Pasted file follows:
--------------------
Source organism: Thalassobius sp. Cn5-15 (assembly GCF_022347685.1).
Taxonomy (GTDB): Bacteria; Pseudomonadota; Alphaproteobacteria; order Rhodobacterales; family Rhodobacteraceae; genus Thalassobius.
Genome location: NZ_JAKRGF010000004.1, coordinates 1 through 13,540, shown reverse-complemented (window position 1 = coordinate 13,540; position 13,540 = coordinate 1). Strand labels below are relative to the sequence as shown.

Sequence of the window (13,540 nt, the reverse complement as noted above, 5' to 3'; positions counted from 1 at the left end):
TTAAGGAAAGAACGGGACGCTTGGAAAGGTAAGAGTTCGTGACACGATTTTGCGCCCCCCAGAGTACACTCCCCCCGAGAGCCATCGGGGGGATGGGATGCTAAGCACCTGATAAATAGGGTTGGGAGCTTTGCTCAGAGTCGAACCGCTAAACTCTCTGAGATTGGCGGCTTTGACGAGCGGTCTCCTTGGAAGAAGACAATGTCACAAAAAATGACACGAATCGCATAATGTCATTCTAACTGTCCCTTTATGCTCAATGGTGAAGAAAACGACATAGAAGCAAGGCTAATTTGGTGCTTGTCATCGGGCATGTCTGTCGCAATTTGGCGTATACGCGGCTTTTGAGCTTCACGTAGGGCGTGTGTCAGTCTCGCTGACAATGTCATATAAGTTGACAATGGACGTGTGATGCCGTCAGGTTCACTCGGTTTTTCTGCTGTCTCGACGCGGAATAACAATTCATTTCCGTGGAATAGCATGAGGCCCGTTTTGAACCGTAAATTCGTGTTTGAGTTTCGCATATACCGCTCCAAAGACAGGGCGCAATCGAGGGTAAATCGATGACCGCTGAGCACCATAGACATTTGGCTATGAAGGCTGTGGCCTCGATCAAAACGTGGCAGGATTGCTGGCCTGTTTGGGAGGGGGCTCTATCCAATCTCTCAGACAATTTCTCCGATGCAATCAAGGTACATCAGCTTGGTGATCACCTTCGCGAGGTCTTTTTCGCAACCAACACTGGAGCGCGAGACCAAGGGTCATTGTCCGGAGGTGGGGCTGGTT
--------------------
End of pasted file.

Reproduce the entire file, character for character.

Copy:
Source organism: Thalassobius sp. Cn5-15 (assembly GCF_022347685.1).
Taxonomy (GTDB): Bacteria; Pseudomonadota; Alphaproteobacteria; order Rhodobacterales; family Rhodobacteraceae; genus Thalassobius.
Genome location: NZ_JAKRGF010000004.1, coordinates 1 through 13,540, shown reverse-complemented (window position 1 = coordinate 13,540; position 13,540 = coordinate 1). Strand labels below are relative to the sequence as shown.

Sequence of the window (13,540 nt, the reverse complement as noted above, 5' to 3'; positions counted from 1 at the left end):
TTAAGGAAAGAACGGGACGCTTGGAAAGGTAAGAGTTCGTGACACGATTTTGCGCCCCCCAGAGTACACTCCCCCCGAGAGCCATCGGGGGGATGGGATGCTAAGCACCTGATAAATAGGGTTGGGAGCTTTGCTCAGAGTCGAACCGCTAAACTCTCTGAGATTGGCGGCTTTGACGAGCGGTCTCCTTGGAAGAAGACAATGTCACAAAAAATGACACGAATCGCATAATGTCATTCTAACTGTCCCTTTATGCTCAATGGTGAAGAAAACGACATAGAAGCAAGGCTAATTTGGTGCTTGTCATCGGGCATGTCTGTCGCAATTTGGCGTATACGCGGCTTTTGAGCTTCACGTAGGGCGTGTGTCAGTCTCGCTGACAATGTCATATAAGTTGACAATGGACGTGTGATGCCGTCAGGTTCACTCGGTTTTTCTGCTGTCTCGACGCGGAATAACAATTCATTTCCGTGGAATAGCATGAGGCCCGTTTTGAACCGTAAATTCGTGTTTGAGTTTCGCATATACCGCTCCAAAGACAGGGCGCAATCGAGGGTAAATCGATGACCGCTGAGCACCATAGACATTTGGCTATGAAGGCTGTGGCCTCGATCAAAACGTGGCAGGATTGCTGGCCTGTTTGGGAGGGGGCTCTATCCAATCTCTCAGACAATTTCTCCGATGCAATCAAGGTACATCAGCTTGGTGATCACCTTCGCGAGGTCTTTTTCGCAACCAACACTGGAGCGCGAGACCAAGGGTCATTGTCCGGAGGTGGGGCTGGTT